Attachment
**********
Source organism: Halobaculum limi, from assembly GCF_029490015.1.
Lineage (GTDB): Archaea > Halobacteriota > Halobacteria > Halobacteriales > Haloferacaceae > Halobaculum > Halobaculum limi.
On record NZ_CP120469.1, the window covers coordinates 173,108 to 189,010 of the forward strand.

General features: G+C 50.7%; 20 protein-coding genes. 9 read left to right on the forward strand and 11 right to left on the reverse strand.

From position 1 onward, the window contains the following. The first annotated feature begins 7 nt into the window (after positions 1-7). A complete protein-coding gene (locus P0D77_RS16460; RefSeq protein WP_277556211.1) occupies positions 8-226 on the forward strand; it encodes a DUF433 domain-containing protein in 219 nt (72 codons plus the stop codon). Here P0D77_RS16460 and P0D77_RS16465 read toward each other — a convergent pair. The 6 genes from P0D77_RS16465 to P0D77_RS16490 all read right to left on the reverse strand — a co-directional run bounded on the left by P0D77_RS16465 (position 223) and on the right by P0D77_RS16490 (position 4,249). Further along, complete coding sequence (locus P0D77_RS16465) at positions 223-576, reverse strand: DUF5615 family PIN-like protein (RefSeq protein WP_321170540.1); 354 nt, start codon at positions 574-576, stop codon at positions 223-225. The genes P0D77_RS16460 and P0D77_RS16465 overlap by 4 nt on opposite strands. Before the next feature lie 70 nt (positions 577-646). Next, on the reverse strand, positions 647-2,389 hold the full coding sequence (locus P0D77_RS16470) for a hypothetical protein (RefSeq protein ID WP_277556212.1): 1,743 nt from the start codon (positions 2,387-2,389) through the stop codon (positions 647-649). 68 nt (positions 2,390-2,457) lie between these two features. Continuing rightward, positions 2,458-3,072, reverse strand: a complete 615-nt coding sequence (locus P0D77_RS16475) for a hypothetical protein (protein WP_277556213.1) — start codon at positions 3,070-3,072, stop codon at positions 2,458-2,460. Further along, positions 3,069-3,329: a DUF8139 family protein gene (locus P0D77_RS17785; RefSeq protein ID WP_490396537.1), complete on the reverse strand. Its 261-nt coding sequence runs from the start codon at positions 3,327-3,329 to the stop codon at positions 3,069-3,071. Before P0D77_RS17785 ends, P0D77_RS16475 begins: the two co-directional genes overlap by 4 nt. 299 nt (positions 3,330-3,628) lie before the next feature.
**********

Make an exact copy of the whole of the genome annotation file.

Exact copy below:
Source organism: Halobaculum limi, from assembly GCF_029490015.1.
Lineage (GTDB): Archaea > Halobacteriota > Halobacteria > Halobacteriales > Haloferacaceae > Halobaculum > Halobaculum limi.
On record NZ_CP120469.1, the window covers coordinates 173,108 to 189,010 of the forward strand.

General features: G+C 50.7%; 20 protein-coding genes. 9 read left to right on the forward strand and 11 right to left on the reverse strand.

From position 1 onward, the window contains the following. The first annotated feature begins 7 nt into the window (after positions 1-7). A complete protein-coding gene (locus P0D77_RS16460; RefSeq protein WP_277556211.1) occupies positions 8-226 on the forward strand; it encodes a DUF433 domain-containing protein in 219 nt (72 codons plus the stop codon). Here P0D77_RS16460 and P0D77_RS16465 read toward each other — a convergent pair. The 6 genes from P0D77_RS16465 to P0D77_RS16490 all read right to left on the reverse strand — a co-directional run bounded on the left by P0D77_RS16465 (position 223) and on the right by P0D77_RS16490 (position 4,249). Further along, complete coding sequence (locus P0D77_RS16465) at positions 223-576, reverse strand: DUF5615 family PIN-like protein (RefSeq protein WP_321170540.1); 354 nt, start codon at positions 574-576, stop codon at positions 223-225. The genes P0D77_RS16460 and P0D77_RS16465 overlap by 4 nt on opposite strands. Before the next feature lie 70 nt (positions 577-646). Next, on the reverse strand, positions 647-2,389 hold the full coding sequence (locus P0D77_RS16470) for a hypothetical protein (RefSeq protein ID WP_277556212.1): 1,743 nt from the start codon (positions 2,387-2,389) through the stop codon (positions 647-649). 68 nt (positions 2,390-2,457) lie between these two features. Continuing rightward, positions 2,458-3,072, reverse strand: a complete 615-nt coding sequence (locus P0D77_RS16475) for a hypothetical protein (protein WP_277556213.1) — start codon at positions 3,070-3,072, stop codon at positions 2,458-2,460. Further along, positions 3,069-3,329: a DUF8139 family protein gene (locus P0D77_RS17785; RefSeq protein ID WP_490396537.1), complete on the reverse strand. Its 261-nt coding sequence runs from the start codon at positions 3,327-3,329 to the stop codon at positions 3,069-3,071. Before P0D77_RS17785 ends, P0D77_RS16475 begins: the two co-directional genes overlap by 4 nt. 299 nt (positions 3,330-3,628) lie before the next feature.